Just finished reading Watching the English by Kate Fox. It's an excellent read and explains a lot - why the English moan about everything, how we use humour to defuse potential social conflict and deflect attempts at earnestness, and how we are never direct about anything and have to understate everything, even hiding things from ourselves, like our acute class consciousness, which we pretend doesn't exist by invoking the polite egalitarianism rule. At least we do have some redeeming features apparently - courtesy being one of them. But then there's our inability to assert ourselves, resulting in either passive or aggressive modes of interaction, and our obsession with privacy. It seems we are completely mad, in a moderate and understated way, of course. Mustn't make a fuss or be too conspicuous.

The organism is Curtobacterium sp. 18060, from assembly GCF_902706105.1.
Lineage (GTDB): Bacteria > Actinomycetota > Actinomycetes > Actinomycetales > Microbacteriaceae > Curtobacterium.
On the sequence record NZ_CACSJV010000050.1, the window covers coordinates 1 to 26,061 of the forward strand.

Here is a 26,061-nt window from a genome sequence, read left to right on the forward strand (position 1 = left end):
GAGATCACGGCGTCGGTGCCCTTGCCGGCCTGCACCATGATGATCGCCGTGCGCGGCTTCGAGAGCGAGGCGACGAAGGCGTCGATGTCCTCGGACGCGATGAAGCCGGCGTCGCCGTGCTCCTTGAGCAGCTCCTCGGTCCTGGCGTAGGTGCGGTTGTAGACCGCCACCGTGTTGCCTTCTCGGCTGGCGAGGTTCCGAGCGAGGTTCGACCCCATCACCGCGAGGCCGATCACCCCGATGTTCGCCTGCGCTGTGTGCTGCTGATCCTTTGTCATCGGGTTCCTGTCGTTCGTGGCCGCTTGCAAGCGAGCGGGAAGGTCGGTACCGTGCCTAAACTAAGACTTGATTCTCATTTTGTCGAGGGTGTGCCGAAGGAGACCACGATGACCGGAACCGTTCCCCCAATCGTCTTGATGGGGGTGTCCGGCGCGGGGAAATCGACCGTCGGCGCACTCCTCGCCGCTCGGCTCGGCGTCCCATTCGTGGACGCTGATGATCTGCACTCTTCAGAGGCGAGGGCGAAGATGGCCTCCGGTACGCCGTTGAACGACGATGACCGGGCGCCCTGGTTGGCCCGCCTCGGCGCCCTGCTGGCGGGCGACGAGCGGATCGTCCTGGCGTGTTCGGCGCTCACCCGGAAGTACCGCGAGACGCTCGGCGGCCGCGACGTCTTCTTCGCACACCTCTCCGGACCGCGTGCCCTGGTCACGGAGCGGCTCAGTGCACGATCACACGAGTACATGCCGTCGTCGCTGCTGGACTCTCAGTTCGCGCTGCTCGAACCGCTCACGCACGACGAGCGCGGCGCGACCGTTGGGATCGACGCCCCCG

Consider for example the following exchange as an example of understatement:
French friend: "It's freezing in here."
Me: "Yes, it is rather chilly."
The question is, how did we turn into that strange species, the English? Was it our climate, geography, history, or a combination of these? Kate Fox is not sure but thinks a combination of all of them is the most likely.
My personal theory is that it was the Norman invasion that did it.